If we take a closer look at the recessions shown in Figure 2, the 2008 slump is historically the biggest, both for the financial and real cycles. In addition, if one considers the total loss in income in both sectors, calculated as the area under the trend (zero-) curve, it is significantly larger than anything we have seen since 1960. The financial cycle of boom and bust has also become more protracted and recoveries more sluggish over time, especially so during the last cycle. We also ran a number of ‘What if?’ exercises and find further evidence for a close relationship between financial- and real sectors. Taken together, this suggests that there is an important feedback loop between the two sectors, which can explain the prolonged current downturn. The initial shock was generated in the financial sector, which caused a severe downturn in the rest of the ‘real’ economy. However, the downturn was so heavy that it sent a prolonged negative disturbance to the financial sector, causing a delay in financial sector’s recovery, and so on.

But this is not the whole story. In my 2015 book, I examined a number of economic indicators from the 1950s to the 2010s such as rate that money circulates in the economy, and household’s ratios of asset and debts to GDP. As Figure 3 shows, both assets and debt grew faster than GDP in the post-war period. Second, household total assets were already larger than GDP in 1953. Third and most important, households’ equity has shrunk while indebtedness has increased to such an extent that the wedge between assets and debt had halved to around 20 percent just prior to the Great Recession. Linking this to the fact that consumption during this period grew faster than GDP, it appears that the increase in US private consumption had been achieved through higher indebtedness and not higher levels of net worth or assets as might be otherwise assumed. Thus again we see how financial expansion and transformation has resulted in shifts in the real economy. In this case, however, it appears this has been on the consumer side.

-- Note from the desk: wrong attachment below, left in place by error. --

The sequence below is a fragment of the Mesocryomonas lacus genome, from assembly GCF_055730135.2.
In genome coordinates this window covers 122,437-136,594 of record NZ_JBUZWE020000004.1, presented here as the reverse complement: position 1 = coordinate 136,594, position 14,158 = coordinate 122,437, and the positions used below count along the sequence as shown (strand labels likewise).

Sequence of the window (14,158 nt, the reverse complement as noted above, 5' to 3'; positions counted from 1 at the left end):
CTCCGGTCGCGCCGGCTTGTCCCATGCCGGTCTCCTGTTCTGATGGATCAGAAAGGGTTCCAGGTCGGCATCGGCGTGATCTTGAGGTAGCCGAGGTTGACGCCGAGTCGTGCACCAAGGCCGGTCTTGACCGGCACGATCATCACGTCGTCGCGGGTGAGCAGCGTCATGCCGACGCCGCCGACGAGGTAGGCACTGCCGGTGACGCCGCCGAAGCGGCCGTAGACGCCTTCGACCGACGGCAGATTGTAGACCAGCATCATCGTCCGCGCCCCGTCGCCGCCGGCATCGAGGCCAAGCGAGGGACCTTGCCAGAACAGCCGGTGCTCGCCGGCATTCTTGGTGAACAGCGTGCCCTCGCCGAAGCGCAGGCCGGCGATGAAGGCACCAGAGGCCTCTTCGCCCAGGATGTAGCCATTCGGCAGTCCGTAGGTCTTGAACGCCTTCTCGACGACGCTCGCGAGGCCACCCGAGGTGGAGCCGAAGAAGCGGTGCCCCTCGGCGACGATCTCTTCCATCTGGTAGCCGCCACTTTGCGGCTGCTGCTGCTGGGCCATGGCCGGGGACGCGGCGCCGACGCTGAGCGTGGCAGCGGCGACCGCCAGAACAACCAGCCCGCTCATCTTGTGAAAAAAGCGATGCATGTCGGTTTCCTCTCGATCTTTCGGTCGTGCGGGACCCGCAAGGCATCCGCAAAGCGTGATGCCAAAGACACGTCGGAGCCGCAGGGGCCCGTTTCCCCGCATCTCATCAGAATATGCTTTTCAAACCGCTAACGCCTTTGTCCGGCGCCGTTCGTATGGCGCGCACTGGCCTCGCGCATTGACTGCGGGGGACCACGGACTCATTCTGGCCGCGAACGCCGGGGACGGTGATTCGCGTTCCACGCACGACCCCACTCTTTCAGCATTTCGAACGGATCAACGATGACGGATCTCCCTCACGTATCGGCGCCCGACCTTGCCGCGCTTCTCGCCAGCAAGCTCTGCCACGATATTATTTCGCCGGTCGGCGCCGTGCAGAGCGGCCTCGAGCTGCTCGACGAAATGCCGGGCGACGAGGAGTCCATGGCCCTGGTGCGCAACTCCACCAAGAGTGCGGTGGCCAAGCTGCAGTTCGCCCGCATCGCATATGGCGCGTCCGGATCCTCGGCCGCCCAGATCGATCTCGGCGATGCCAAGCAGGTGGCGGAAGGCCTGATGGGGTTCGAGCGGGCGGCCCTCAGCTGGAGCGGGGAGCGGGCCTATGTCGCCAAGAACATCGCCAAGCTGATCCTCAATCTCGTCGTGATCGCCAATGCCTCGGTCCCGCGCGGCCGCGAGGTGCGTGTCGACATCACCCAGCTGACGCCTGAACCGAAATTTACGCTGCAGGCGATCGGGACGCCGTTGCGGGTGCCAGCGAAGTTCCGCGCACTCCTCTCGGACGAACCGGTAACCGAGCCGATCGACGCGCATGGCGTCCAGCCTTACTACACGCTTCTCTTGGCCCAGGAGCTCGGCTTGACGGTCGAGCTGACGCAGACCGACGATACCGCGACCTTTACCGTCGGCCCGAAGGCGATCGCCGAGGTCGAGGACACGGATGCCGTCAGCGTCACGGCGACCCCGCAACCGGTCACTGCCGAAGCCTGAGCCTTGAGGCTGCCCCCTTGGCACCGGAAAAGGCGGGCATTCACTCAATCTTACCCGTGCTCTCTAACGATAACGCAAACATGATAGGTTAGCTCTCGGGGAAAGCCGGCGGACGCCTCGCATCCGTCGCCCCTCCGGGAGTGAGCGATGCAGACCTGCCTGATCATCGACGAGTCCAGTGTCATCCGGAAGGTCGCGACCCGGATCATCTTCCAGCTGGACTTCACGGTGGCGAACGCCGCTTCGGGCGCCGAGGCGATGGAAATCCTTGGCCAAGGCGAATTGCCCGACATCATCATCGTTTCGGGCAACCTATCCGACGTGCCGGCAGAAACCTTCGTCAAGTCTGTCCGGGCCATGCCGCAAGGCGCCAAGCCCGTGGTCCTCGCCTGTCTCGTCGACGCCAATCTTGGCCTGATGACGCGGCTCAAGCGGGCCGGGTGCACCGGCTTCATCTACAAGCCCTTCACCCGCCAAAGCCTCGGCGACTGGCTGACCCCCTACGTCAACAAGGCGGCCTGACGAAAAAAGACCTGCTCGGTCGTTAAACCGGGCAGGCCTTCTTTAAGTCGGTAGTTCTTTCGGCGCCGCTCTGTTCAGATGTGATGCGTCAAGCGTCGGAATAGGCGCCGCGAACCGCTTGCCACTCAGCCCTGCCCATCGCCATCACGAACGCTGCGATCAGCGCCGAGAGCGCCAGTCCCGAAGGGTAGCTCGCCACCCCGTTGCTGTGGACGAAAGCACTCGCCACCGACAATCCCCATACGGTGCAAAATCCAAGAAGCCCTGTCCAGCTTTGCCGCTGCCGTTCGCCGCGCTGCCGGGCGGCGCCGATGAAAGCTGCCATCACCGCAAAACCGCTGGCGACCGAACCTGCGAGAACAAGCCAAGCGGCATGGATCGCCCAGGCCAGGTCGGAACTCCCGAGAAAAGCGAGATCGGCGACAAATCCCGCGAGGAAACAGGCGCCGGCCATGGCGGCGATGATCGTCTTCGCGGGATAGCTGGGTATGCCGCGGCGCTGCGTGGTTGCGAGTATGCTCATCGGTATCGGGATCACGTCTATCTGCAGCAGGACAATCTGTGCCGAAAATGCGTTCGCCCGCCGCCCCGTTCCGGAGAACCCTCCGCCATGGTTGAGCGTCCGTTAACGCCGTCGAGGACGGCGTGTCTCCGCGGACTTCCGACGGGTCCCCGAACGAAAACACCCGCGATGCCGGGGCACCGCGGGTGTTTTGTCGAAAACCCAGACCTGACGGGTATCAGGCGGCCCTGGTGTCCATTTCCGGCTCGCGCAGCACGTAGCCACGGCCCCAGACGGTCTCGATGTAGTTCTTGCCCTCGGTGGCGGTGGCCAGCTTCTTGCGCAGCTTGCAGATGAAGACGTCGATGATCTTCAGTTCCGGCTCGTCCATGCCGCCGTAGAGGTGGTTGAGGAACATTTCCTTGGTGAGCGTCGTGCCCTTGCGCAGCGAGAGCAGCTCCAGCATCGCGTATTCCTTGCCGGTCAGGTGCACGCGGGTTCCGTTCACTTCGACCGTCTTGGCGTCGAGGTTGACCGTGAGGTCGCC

Figure 3 – Great macro-financial ratios (1953-2014)

Source: Gerba (2015) 

Other developments 

Simultaneously a number of other long-run transformations have occurred in the US and most other advanced economies. While they are not novel insofar that they have unexpectedly appeared at a particular point in time, they have only just recently been covered by the academic literature. These transformations include: a decline in productivity, reductions in the size of the labor force and a rise in the aging population, labor crowding out, and a deterioration in income growth for the vast majority of the population. These developments are contributing to a currently weaker-than-expected recovery, especially when you take into account the extraordinary expansionary monetary-, fiscal-, and financial policies that have been implemented since 2008. Hence, they should be viewed as additional hazards to future growth, and not as substituting for the core effects from anaemic financial recovery and the spillovers to real economy.